|Themes > Science > Physics > Electromagnetism > Electrostatics > Gauss's law > Implications of Gauss' Law|
Gauss' Law is a powerful method of calculating electric fields. If you have a solid conducting sphere (e.g., a metal ball) that has a net charge Q on it, you know all the excess charge lies on the outside of the sphere. Gauss' law tells us that the electric field inside the sphere is zero, and the electric field outside the sphere is the same as the field from a point charge with a net charge of Q. That's a pretty neat result.
The result for the sphere applies whether
it's solid or hollow. Let's look at the hollow sphere, and make it more
interesting by adding a point charge at the center.
We know that the electric field from the point charge is given by kq / r2. Because the charge is positive, the field points away from the charge.
If we took the point charge out of the sphere, the field from the negative charge on the sphere would be zero inside the sphere, and given by kQ / r2 outside the sphere.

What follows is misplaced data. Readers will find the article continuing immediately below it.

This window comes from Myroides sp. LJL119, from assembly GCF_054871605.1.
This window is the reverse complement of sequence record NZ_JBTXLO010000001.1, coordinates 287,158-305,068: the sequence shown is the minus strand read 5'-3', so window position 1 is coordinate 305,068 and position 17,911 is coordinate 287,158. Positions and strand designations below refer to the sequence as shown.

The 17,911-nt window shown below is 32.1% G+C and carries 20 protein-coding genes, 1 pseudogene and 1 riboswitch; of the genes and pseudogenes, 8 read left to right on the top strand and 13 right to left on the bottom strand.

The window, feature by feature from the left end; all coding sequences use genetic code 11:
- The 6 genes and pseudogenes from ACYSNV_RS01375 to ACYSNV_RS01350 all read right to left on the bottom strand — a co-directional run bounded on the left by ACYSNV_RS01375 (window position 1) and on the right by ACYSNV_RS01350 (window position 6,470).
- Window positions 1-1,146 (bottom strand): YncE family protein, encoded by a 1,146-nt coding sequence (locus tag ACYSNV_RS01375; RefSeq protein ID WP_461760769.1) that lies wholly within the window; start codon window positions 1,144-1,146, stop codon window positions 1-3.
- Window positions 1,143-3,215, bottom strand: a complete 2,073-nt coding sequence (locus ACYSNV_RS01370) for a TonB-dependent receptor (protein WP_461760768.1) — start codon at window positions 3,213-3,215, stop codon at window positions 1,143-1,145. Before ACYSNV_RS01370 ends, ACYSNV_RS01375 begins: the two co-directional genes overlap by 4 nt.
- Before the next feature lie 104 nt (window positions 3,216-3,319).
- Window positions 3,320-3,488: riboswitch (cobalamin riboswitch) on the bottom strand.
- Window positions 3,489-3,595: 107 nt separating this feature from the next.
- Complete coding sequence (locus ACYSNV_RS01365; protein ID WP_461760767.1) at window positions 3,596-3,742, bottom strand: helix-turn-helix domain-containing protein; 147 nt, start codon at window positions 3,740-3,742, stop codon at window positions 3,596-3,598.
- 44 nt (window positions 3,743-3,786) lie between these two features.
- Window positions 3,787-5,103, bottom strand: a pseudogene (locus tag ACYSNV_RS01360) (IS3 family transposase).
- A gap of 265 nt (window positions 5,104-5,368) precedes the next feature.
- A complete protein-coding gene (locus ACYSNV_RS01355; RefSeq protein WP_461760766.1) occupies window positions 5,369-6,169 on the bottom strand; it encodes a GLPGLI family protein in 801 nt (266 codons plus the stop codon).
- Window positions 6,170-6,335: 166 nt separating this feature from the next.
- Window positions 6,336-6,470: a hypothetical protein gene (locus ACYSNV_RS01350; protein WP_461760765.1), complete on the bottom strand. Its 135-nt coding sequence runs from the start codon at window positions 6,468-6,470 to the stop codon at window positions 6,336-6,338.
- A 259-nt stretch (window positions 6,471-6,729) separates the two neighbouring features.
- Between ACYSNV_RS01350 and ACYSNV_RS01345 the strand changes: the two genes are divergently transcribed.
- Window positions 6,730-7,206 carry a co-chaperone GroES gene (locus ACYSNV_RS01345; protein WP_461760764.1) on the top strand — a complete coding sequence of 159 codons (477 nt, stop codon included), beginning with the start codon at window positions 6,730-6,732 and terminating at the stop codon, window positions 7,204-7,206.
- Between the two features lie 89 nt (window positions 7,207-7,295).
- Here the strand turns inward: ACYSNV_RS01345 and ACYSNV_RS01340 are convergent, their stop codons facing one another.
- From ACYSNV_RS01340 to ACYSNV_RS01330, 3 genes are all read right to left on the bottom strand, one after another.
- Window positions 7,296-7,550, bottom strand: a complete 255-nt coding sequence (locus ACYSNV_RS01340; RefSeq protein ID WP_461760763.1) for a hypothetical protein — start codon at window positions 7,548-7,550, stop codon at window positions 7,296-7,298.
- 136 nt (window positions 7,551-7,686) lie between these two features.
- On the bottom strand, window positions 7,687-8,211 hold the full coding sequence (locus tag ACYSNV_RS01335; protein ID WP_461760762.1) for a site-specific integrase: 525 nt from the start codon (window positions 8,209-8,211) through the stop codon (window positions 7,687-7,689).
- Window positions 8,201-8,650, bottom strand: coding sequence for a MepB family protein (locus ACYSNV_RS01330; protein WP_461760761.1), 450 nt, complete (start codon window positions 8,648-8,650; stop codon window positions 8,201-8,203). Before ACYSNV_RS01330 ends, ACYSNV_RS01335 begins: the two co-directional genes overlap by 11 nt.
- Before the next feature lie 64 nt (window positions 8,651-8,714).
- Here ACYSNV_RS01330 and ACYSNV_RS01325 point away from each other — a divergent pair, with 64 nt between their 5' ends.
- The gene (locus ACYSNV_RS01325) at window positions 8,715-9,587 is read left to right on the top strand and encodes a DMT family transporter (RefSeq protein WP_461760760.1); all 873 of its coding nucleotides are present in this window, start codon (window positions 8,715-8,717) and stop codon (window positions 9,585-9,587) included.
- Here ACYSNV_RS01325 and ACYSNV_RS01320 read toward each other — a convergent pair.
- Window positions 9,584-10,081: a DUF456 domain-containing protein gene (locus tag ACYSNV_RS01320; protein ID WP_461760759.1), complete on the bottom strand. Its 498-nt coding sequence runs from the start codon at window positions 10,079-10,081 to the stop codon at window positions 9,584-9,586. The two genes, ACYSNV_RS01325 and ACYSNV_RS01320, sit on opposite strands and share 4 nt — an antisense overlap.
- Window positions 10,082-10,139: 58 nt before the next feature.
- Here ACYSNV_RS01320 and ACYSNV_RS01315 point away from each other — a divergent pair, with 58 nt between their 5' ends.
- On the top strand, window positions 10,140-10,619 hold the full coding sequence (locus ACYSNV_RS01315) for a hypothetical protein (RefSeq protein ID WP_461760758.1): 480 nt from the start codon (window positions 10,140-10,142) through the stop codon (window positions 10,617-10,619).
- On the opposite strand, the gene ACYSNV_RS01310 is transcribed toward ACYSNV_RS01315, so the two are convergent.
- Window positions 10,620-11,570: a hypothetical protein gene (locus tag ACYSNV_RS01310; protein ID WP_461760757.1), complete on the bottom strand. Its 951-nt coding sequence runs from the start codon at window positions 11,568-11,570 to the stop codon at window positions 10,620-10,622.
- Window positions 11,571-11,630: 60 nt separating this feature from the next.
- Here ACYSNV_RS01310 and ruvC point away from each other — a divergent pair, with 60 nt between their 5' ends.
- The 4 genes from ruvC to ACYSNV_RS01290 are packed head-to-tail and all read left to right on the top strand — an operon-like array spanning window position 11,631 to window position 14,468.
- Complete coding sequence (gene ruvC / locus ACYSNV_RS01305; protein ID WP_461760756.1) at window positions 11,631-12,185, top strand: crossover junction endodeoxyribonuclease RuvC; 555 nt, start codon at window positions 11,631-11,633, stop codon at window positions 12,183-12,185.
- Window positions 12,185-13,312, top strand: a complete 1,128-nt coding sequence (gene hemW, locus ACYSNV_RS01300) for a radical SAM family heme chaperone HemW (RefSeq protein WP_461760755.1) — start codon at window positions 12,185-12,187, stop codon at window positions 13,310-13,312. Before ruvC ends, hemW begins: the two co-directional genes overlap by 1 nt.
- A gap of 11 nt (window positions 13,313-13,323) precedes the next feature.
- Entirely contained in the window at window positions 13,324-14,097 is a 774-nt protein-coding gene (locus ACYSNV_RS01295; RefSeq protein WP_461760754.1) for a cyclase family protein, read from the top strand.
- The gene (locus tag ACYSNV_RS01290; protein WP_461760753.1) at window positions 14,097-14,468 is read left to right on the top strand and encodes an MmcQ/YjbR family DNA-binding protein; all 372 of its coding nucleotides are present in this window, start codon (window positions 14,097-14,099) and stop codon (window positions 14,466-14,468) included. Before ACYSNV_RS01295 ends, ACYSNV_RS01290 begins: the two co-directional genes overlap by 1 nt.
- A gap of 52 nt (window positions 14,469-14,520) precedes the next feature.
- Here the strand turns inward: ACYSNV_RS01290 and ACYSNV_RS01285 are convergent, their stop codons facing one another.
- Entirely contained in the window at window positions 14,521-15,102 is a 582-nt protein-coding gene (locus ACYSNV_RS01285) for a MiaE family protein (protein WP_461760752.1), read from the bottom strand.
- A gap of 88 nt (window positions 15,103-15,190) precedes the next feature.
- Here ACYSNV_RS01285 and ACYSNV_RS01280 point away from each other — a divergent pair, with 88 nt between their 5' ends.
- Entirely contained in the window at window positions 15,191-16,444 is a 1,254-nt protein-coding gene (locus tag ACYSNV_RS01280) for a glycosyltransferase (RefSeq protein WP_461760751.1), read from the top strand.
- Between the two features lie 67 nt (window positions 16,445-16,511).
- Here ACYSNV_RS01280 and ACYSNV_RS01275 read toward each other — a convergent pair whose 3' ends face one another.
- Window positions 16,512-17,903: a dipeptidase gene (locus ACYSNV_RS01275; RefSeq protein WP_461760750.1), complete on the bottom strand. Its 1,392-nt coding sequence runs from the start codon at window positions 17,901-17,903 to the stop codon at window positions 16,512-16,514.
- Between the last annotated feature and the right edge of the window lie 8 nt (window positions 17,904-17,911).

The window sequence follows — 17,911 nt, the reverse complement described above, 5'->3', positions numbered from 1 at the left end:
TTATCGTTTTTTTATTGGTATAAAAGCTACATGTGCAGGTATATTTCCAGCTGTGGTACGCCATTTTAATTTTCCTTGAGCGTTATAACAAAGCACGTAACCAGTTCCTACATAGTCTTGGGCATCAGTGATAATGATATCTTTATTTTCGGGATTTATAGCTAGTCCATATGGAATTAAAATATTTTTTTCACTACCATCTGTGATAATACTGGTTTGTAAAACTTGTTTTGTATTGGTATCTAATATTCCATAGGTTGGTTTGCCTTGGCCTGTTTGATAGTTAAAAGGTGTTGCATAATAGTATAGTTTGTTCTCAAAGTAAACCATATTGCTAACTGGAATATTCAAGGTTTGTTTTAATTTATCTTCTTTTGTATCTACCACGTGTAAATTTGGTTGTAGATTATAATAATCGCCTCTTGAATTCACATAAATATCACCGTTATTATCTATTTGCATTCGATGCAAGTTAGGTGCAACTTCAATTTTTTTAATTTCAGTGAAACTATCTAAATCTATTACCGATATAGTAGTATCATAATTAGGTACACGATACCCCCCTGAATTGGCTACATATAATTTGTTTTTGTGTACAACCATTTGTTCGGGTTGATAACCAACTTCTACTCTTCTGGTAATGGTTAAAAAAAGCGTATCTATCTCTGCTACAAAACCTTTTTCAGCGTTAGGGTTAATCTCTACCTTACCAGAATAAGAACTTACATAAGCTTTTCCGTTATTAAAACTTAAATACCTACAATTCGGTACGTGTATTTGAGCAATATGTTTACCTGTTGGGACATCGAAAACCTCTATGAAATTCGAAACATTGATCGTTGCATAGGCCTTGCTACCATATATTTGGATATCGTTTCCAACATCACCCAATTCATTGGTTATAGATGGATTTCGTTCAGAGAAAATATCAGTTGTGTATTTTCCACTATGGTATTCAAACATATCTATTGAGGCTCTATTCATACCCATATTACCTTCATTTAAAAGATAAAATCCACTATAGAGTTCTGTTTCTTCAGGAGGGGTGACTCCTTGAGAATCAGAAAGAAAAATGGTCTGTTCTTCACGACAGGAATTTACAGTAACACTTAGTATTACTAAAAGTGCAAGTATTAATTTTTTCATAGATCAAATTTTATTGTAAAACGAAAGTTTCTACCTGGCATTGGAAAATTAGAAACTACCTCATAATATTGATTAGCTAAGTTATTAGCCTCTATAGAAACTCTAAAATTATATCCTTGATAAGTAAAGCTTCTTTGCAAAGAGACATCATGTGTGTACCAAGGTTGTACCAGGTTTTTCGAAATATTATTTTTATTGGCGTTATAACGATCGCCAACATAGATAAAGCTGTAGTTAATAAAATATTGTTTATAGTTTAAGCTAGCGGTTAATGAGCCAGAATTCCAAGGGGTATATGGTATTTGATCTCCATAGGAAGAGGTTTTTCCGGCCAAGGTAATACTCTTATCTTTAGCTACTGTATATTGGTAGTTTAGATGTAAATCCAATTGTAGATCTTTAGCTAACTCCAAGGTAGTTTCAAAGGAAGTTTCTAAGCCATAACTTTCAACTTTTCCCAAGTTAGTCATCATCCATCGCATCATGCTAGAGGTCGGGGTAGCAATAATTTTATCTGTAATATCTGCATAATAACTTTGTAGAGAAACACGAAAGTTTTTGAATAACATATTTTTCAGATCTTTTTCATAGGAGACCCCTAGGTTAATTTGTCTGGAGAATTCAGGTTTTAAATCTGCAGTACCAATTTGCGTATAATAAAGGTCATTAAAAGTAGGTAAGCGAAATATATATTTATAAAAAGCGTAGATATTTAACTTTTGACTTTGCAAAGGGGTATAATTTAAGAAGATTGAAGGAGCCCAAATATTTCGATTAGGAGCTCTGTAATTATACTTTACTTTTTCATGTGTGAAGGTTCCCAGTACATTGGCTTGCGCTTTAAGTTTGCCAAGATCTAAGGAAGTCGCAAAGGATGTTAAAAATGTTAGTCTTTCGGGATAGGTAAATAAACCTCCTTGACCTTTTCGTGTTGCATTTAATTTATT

The net electric field with the point
charge and the charged sphere, then, is the sum of the fields from the
point charge alone and from the sphere alone (except inside the solid part
of the sphere, where the field must be zero). This is shown in the
How is the charge distributed on the sphere? The electrons must distribute themselves so the field is zero in the solid part. This means there must be -5 microcoulombs of charge on the inner surface, to stop all the field lines from the +5 microcoulomb point charge. There must then be +2 microcoulombs of charge on the outer surface of the sphere, to give a net charge of -5+2 = -3 microcoulombs.